Love Me, Love Me, Say That You Love Me
Much like Mass Effect, Dragon Age also allows players to enter a romantic state with their character of choice (homosexual relationships also work, apparently). Each character will have a heart or love meter which will fill and deplete depending on how you treat them. Giving them gifts and constantly flattering them through random conversations is a good way to raise these bars. The rewards? Well, let's just say that it will stay in between the sheets. Raising a character's relationship meter also lets a you access character specific quests which will allow you to both know more about your character and gain special character-specific items and gear. Deplete these meters and you might have a nice sharp knife down your throat *wink wink*.
TO THE RIGHT, TO THE LEFT! WE WILL FIGHT TO THE DEATH!
When it comes to combat, I would say that no other RPG comes close to Dragon Age's exceptional fighting system. First of all, each character has their own behavior customization slot known as TACTICS. Tactics allow players to issue pre-planned orders in order to make their allies function well in battle without the hassle of switching from one character to another. If you want your healer to heal allies when their lifebar goes below 50%, or if you want the tank to get aggro the moment he jumps in, then go and visit the tactics section to customize them futher. Secondly, the radial menu allows players to pause the action, making it easier for them to spot and mark enemies while issuing character specific orders without worrying about them getting struck down randomly.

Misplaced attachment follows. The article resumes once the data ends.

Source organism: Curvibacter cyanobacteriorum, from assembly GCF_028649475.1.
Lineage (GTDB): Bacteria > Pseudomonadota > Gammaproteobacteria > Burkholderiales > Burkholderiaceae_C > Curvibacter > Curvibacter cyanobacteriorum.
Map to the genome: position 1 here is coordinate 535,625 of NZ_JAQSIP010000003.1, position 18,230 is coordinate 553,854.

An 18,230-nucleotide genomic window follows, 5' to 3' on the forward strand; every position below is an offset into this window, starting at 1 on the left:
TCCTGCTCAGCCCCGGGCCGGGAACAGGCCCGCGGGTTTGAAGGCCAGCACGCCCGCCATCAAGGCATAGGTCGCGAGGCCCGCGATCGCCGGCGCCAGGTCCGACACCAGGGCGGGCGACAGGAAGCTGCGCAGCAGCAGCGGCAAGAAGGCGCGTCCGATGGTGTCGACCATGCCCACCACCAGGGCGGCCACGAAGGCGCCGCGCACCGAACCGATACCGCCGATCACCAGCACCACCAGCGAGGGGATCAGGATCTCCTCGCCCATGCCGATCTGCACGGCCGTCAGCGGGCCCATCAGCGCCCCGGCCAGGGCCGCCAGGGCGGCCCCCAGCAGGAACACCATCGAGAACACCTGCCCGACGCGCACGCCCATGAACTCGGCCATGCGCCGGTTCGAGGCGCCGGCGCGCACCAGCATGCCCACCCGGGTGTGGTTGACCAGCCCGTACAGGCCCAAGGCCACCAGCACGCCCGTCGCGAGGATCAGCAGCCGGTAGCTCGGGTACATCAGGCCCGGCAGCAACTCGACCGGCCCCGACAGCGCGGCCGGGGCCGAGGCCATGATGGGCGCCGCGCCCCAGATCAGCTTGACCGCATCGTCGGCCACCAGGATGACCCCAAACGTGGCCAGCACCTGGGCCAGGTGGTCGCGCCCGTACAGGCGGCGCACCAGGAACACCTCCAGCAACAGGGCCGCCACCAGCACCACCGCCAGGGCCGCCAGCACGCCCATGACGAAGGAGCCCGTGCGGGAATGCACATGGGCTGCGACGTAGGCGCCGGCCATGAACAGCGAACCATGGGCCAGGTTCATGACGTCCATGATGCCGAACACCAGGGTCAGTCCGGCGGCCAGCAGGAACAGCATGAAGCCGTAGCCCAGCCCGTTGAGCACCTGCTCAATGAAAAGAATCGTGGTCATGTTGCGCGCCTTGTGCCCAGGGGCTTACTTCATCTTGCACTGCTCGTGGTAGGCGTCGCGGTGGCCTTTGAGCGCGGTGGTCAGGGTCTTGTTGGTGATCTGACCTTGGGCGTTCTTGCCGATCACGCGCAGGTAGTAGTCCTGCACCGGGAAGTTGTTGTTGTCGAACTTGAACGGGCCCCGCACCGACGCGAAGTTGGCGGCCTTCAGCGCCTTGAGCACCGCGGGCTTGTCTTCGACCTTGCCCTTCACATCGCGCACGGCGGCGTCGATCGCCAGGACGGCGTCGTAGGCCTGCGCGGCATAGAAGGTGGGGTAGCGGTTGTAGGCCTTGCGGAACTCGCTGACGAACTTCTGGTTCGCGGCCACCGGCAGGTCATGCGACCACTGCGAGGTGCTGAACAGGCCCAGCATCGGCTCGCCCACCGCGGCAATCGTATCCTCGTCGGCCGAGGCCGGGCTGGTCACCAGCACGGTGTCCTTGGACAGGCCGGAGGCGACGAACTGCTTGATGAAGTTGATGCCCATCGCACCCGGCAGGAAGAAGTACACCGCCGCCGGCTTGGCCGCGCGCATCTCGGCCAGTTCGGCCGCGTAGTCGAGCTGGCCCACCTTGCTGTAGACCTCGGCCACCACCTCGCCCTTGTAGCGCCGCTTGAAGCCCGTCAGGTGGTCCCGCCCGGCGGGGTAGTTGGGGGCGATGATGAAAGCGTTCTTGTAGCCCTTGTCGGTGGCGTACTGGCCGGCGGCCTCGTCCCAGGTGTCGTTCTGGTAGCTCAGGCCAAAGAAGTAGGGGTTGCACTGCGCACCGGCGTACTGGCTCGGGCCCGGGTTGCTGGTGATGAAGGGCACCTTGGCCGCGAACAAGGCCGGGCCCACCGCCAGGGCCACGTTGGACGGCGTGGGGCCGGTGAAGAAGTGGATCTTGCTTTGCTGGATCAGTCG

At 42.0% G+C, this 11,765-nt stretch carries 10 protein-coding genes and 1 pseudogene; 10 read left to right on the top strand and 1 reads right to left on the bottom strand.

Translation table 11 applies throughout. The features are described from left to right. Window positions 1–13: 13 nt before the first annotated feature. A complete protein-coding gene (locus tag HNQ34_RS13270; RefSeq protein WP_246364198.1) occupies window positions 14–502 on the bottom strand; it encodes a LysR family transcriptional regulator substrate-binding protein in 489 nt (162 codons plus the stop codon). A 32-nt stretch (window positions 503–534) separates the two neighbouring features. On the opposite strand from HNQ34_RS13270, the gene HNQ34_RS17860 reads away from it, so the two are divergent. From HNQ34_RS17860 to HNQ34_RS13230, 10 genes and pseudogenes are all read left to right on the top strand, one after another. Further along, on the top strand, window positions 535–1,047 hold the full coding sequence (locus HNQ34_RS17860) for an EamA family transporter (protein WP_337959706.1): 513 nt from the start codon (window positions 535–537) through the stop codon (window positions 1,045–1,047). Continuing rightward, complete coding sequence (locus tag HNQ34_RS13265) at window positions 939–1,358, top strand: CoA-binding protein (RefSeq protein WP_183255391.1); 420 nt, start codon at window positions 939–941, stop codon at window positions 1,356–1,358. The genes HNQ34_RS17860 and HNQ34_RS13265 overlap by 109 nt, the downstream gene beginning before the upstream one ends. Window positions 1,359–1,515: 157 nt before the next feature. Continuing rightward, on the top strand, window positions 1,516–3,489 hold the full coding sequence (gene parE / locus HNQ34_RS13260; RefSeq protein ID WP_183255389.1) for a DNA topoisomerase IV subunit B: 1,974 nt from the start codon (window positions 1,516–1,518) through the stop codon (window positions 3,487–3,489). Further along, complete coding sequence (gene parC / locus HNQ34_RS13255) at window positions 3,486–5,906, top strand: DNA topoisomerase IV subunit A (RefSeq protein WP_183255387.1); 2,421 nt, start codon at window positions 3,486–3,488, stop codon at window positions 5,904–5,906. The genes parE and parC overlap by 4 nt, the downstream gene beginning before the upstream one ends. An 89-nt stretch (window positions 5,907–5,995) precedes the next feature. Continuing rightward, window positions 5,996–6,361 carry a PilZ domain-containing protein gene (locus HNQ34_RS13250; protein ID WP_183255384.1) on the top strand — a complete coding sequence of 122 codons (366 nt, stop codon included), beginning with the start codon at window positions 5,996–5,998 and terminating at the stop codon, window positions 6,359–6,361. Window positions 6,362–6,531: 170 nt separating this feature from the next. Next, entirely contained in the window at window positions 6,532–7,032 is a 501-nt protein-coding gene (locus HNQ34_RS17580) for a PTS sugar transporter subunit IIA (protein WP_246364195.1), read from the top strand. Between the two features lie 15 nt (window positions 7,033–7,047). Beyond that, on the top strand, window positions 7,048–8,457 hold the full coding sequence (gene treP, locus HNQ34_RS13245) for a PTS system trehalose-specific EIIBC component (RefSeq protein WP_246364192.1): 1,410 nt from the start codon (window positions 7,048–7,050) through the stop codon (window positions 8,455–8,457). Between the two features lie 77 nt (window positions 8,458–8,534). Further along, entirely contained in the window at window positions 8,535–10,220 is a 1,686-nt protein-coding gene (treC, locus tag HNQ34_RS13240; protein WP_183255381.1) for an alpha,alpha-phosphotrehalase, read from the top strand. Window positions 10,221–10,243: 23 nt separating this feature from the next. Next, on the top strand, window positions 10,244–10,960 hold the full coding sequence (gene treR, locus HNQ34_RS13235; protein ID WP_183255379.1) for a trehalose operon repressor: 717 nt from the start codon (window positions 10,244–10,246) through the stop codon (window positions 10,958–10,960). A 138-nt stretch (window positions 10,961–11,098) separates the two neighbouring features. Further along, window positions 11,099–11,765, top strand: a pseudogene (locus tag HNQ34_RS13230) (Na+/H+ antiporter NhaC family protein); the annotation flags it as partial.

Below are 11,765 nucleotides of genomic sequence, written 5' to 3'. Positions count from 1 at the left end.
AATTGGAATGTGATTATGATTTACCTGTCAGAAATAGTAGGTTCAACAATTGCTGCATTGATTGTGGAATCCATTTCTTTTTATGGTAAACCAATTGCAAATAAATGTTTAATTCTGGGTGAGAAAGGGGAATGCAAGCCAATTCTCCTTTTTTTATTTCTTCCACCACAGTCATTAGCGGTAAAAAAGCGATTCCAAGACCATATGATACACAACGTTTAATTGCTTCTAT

All in all, I would say that Dragon Age Origins is a game for keeps. It seems that Bioware managed to strike RPG gold once again. Since the game is not linear and does not revolve around a railed path, it's hard for two players to play the game the exact same way. There are many (and I mean MANY) weighty decisions to be made, and tons of side quests to fulfill, meaning you can play the game for countless hours just by doing the side quests. Not satisfied? The game also features tons of downloadable quests and scenarios which are good for around 2 extra hours of gameplay. Finishing these DLC quests are quite rewarding, especially since some of them give awesome armor sets, so burn thy wallet and start downloading. If you are looking for an adventure of epic proportions, then Dragon Age is the game you're looking for.
-Immersive gameplay (it's hard to get tired of it)
-Excellent replay value (different characters = different stories)
-Presentation is flawless
-A break from all those linear RPGS
-Console versions have either a crappy framerate (PS3) or dull textures (360). If you are getting this game, might as well play it on the PC
-Some bugs here and there. Clipping, and that weird running girl who looked like she was floating around
-buff effects sometimes block whoever you are talking to.
-Targeting is sometimes off, especially when you end up talking to your comrade while interacting with objects (console problem)